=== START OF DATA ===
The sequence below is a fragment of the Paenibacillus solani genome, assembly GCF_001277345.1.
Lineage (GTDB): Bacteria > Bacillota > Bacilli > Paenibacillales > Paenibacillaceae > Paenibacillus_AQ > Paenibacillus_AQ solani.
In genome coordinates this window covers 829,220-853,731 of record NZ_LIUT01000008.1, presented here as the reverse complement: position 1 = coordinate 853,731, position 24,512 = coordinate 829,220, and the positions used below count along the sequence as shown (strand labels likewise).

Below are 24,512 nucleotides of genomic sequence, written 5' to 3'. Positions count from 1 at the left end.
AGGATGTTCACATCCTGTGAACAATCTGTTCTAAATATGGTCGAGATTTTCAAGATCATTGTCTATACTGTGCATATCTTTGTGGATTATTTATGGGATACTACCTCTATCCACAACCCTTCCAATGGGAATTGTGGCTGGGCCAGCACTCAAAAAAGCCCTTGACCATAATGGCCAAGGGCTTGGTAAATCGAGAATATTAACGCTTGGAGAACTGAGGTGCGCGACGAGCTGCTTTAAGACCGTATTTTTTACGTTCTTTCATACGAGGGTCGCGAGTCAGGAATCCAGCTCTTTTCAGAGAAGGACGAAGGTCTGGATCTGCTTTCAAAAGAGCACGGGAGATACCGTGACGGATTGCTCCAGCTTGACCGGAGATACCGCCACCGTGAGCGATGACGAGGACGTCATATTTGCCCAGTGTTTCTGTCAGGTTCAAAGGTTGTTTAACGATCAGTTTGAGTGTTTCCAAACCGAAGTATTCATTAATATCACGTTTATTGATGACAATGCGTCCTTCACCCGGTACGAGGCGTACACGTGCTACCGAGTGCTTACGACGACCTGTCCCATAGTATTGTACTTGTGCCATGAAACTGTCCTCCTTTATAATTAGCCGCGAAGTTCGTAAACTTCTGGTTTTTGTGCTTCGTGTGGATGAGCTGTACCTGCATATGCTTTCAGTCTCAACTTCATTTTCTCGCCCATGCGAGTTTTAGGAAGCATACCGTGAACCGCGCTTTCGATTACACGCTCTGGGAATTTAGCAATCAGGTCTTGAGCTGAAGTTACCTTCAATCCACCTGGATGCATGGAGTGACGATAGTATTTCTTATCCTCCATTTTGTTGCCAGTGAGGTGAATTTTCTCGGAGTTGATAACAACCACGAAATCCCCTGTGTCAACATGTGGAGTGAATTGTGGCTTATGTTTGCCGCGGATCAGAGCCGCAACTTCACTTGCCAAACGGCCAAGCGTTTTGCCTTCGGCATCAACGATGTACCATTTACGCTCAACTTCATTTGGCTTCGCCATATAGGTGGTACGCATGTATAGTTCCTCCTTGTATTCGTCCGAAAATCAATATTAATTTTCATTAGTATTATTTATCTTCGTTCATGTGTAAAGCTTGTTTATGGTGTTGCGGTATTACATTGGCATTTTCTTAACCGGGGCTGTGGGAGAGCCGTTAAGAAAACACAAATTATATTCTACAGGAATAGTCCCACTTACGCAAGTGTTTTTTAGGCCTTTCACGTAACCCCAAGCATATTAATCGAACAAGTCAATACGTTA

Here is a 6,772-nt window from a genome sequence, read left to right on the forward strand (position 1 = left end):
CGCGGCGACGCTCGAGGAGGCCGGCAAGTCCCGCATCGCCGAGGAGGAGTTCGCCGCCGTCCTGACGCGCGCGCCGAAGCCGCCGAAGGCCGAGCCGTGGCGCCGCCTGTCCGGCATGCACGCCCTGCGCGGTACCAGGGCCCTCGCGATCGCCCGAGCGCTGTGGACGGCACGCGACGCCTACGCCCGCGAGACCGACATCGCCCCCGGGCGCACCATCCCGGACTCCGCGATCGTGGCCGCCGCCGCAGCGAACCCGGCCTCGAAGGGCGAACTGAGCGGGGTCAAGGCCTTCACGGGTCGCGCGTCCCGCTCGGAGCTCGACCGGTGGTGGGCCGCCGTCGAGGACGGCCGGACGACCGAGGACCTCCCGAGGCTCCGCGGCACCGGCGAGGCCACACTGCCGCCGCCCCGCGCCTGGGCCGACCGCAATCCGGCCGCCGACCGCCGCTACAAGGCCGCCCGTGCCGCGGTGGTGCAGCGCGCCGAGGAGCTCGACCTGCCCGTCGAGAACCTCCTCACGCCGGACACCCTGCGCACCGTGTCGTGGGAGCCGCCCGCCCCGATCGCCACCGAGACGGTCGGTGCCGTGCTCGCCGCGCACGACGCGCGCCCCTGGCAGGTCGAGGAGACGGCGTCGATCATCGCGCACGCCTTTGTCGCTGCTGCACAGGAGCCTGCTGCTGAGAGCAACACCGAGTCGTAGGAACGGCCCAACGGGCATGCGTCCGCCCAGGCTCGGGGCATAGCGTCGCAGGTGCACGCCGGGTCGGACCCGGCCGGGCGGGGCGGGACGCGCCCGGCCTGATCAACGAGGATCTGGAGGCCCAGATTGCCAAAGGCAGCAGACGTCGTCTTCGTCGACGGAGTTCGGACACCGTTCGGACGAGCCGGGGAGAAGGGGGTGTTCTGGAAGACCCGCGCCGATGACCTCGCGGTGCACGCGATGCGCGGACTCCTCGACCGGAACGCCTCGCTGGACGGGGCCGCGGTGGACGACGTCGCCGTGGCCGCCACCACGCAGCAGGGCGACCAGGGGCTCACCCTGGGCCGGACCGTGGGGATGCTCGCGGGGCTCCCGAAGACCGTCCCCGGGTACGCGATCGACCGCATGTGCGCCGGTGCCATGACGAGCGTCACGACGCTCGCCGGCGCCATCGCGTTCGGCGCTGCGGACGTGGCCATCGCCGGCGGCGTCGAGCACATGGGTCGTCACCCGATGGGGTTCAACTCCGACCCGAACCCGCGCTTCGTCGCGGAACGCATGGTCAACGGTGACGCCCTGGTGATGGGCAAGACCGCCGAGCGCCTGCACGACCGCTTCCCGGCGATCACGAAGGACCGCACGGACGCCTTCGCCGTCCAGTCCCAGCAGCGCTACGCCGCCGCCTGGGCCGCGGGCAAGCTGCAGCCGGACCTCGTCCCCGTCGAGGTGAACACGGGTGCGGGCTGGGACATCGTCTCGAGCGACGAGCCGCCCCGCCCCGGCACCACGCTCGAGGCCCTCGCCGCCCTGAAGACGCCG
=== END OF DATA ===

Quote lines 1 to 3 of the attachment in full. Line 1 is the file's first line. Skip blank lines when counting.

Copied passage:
The sequence below is a fragment of the Paenibacillus solani genome, assembly GCF_001277345.1.
Lineage (GTDB): Bacteria > Bacillota > Bacilli > Paenibacillales > Paenibacillaceae > Paenibacillus_AQ > Paenibacillus_AQ solani.
In genome coordinates this window covers 829,220-853,731 of record NZ_LIUT01000008.1, presented here as the reverse complement: position 1 = coordinate 853,731, position 24,512 = coordinate 829,220, and the positions used below count along the sequence as shown (strand labels likewise).